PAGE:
Answer the 5 Critical Thinking Questions:
1. “Like criminal background checks and drug tests, the social media check is quickly becoming an automatic part of the hiring process, “asserts Melissa Bell, editor of Blogpost for The Washington Post. Do you believe employers are justified or ethical in making these kinds of searches before hiring? Does this assume that candidates may be criminals? Isn’t this similar to snooping?
2. Most job seekers are thrilled to be offered a job, and they fear haggling over salary. Yet, employment specialists say that failing to negotiate can be a mistake that reverberates for years. Do you agree or disagree with this statement? Why?
3. If you are asked an illegal interview question, why is it important to first assess the intentions of the interviewer?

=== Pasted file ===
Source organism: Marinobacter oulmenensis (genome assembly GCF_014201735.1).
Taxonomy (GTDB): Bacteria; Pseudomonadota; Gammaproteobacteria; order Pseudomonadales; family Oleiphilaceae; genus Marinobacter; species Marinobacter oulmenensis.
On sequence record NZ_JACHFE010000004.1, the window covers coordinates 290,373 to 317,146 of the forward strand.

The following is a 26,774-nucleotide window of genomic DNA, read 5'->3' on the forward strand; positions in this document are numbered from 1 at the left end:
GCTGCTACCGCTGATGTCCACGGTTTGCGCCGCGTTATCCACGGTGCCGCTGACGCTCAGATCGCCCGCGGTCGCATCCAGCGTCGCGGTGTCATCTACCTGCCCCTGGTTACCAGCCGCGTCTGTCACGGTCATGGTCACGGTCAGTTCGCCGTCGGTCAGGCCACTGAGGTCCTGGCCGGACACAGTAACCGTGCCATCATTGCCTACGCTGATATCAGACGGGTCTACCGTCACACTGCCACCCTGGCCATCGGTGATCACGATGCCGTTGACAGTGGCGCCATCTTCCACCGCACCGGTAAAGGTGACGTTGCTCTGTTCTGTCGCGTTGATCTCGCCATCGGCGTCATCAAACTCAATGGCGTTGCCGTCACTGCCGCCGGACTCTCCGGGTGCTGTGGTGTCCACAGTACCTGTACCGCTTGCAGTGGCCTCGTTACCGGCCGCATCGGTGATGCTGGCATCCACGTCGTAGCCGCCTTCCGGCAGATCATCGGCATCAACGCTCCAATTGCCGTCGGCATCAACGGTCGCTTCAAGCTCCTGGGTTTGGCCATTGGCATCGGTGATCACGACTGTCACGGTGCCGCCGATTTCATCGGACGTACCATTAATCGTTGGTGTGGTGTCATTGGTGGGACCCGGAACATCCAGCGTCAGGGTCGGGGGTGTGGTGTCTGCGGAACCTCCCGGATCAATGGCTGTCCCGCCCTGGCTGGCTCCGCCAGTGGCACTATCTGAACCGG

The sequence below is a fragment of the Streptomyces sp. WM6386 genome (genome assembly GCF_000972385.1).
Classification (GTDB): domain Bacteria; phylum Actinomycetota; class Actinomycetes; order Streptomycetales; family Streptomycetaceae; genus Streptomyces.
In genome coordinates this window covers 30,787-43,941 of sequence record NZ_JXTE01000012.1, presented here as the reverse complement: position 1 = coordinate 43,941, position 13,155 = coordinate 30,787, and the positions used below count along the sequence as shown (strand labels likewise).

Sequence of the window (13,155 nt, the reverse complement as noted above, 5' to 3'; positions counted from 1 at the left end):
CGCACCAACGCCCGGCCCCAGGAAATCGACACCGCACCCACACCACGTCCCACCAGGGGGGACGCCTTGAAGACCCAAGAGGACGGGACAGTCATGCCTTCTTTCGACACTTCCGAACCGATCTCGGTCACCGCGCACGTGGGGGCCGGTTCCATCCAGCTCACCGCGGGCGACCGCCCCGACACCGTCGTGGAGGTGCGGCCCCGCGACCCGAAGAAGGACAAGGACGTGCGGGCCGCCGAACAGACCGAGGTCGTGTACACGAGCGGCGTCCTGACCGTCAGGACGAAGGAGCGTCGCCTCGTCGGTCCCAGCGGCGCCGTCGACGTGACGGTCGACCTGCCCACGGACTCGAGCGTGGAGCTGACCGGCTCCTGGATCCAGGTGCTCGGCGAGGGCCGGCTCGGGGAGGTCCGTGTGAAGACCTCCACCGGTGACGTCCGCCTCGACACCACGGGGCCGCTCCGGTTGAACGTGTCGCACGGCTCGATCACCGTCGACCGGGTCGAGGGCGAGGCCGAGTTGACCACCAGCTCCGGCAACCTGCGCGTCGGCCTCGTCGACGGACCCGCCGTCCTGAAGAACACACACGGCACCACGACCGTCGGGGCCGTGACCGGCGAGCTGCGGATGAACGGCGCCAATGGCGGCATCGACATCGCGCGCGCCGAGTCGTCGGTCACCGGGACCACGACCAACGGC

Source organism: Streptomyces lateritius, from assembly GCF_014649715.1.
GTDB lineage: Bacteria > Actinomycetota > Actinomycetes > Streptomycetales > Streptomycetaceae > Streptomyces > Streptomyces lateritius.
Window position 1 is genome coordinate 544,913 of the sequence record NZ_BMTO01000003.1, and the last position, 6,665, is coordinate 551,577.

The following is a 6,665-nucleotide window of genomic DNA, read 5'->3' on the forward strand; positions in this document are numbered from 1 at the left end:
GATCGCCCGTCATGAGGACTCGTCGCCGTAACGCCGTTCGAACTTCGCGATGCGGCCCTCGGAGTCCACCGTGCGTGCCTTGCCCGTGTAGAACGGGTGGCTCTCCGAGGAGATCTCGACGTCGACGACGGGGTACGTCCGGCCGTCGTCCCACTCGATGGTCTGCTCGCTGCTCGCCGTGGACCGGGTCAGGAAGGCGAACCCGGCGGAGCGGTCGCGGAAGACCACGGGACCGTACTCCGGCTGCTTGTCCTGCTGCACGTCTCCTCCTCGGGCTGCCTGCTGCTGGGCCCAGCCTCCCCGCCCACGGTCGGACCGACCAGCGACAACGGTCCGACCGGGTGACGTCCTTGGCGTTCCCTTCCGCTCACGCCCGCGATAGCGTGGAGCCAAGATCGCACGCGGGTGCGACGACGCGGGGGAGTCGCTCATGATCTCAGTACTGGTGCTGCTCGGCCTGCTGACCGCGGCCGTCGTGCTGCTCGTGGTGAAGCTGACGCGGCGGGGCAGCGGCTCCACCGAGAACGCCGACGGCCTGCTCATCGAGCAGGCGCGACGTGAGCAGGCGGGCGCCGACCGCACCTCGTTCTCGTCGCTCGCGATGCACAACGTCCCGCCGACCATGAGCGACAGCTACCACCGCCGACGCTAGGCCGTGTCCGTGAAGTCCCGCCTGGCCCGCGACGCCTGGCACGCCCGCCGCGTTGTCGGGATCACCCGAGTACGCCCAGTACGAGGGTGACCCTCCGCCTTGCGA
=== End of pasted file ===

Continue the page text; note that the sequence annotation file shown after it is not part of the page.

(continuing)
4. Why is it a smart strategy to thank an interviewer, to follow up, and even to send a rejection follow-up message? Are any risks associated with this strategy?
5. Ethical Issue. A recruiter for an organization has an outstanding prospect for a position. As part of his screening process, the recruiter checks the online presence of the candidate and discovers from her social networks that she is 18 weeks pregnant—and happily so. He knows that the target position involves a big project that will go live just about the time she will be taking maternity leave. He decides not to continue the hiring process with this candidate. Is his action legal? Ethical? What lesson could be learned about posting private information online?